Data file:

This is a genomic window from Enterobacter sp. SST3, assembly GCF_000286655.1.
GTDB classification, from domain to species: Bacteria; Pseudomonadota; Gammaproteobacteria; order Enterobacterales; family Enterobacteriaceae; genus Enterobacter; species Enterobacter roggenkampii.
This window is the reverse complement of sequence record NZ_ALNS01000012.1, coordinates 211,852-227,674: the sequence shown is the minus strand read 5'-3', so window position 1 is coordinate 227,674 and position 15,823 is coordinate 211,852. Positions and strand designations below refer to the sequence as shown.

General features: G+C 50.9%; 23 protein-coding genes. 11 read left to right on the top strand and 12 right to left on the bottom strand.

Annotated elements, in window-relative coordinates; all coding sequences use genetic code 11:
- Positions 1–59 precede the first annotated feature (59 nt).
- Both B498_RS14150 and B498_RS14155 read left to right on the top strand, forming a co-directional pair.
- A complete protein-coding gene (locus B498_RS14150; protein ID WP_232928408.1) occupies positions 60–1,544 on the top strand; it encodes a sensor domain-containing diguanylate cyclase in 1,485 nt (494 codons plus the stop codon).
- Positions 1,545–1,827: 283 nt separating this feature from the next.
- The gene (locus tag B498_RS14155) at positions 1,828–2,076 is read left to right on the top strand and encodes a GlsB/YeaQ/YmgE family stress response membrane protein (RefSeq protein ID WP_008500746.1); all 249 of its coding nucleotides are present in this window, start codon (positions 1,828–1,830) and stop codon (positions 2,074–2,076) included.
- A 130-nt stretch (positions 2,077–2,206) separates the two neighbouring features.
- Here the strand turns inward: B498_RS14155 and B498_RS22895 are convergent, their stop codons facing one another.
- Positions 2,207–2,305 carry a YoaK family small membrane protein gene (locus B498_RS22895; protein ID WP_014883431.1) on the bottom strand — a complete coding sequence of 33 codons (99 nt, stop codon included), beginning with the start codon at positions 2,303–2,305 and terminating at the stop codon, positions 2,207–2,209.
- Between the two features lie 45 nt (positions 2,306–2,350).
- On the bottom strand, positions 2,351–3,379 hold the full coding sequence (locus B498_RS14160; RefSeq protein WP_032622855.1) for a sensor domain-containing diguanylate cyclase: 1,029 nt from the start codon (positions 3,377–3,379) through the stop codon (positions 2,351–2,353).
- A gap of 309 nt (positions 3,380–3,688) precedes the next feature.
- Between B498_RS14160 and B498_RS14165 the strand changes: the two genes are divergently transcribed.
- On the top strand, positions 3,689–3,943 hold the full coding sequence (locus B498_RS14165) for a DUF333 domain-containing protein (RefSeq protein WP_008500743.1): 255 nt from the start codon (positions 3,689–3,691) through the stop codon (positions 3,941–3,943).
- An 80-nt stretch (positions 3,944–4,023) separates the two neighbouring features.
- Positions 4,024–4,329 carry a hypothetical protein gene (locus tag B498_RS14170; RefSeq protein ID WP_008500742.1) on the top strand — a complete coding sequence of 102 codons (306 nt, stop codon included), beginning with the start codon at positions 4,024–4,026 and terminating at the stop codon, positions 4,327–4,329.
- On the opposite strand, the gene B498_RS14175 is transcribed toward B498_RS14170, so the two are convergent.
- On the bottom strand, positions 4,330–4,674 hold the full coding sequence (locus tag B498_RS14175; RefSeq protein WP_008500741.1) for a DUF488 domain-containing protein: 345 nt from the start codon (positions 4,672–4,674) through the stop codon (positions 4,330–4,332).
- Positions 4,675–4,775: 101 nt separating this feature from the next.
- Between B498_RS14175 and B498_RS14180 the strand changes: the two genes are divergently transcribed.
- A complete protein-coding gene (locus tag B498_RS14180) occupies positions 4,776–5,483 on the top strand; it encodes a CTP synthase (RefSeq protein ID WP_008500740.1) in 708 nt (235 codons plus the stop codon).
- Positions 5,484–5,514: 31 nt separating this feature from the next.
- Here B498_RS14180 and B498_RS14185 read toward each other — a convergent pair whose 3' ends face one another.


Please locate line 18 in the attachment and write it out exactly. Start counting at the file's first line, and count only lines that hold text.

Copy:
- On the top strand, positions 3,689–3,943 hold the full coding sequence (locus B498_RS14165) for a DUF333 domain-containing protein (RefSeq protein WP_008500743.1): 255 nt from the start codon (positions 3,689–3,691) through the stop codon (positions 3,941–3,943).